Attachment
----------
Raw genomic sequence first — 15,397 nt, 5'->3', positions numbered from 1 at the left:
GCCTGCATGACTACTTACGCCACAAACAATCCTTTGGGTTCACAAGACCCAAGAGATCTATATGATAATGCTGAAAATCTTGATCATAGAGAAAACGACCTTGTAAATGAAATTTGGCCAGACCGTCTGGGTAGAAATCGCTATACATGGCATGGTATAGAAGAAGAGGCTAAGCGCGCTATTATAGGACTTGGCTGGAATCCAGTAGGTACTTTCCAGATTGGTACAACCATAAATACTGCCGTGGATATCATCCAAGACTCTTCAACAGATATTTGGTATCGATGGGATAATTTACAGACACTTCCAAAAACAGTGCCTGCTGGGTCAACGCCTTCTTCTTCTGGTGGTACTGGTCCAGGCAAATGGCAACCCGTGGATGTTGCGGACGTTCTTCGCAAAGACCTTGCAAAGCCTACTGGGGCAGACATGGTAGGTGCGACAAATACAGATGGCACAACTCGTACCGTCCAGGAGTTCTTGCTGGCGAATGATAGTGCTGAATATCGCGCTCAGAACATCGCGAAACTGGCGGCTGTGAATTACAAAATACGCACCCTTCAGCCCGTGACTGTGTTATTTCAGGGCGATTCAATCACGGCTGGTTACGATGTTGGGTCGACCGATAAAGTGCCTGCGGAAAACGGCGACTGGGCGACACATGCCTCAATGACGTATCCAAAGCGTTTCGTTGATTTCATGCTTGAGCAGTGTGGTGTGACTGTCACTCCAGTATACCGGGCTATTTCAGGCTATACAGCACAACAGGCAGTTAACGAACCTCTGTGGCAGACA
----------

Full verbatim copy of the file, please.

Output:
Raw genomic sequence first — 15,397 nt, 5'->3', positions numbered from 1 at the left:
GCCTGCATGACTACTTACGCCACAAACAATCCTTTGGGTTCACAAGACCCAAGAGATCTATATGATAATGCTGAAAATCTTGATCATAGAGAAAACGACCTTGTAAATGAAATTTGGCCAGACCGTCTGGGTAGAAATCGCTATACATGGCATGGTATAGAAGAAGAGGCTAAGCGCGCTATTATAGGACTTGGCTGGAATCCAGTAGGTACTTTCCAGATTGGTACAACCATAAATACTGCCGTGGATATCATCCAAGACTCTTCAACAGATATTTGGTATCGATGGGATAATTTACAGACACTTCCAAAAACAGTGCCTGCTGGGTCAACGCCTTCTTCTTCTGGTGGTACTGGTCCAGGCAAATGGCAACCCGTGGATGTTGCGGACGTTCTTCGCAAAGACCTTGCAAAGCCTACTGGGGCAGACATGGTAGGTGCGACAAATACAGATGGCACAACTCGTACCGTCCAGGAGTTCTTGCTGGCGAATGATAGTGCTGAATATCGCGCTCAGAACATCGCGAAACTGGCGGCTGTGAATTACAAAATACGCACCCTTCAGCCCGTGACTGTGTTATTTCAGGGCGATTCAATCACGGCTGGTTACGATGTTGGGTCGACCGATAAAGTGCCTGCGGAAAACGGCGACTGGGCGACACATGCCTCAATGACGTATCCAAAGCGTTTCGTTGATTTCATGCTTGAGCAGTGTGGTGTGACTGTCACTCCAGTATACCGGGCTATTTCAGGCTATACAGCACAACAGGCAGTTAACGAACCTCTGTGGCAGACA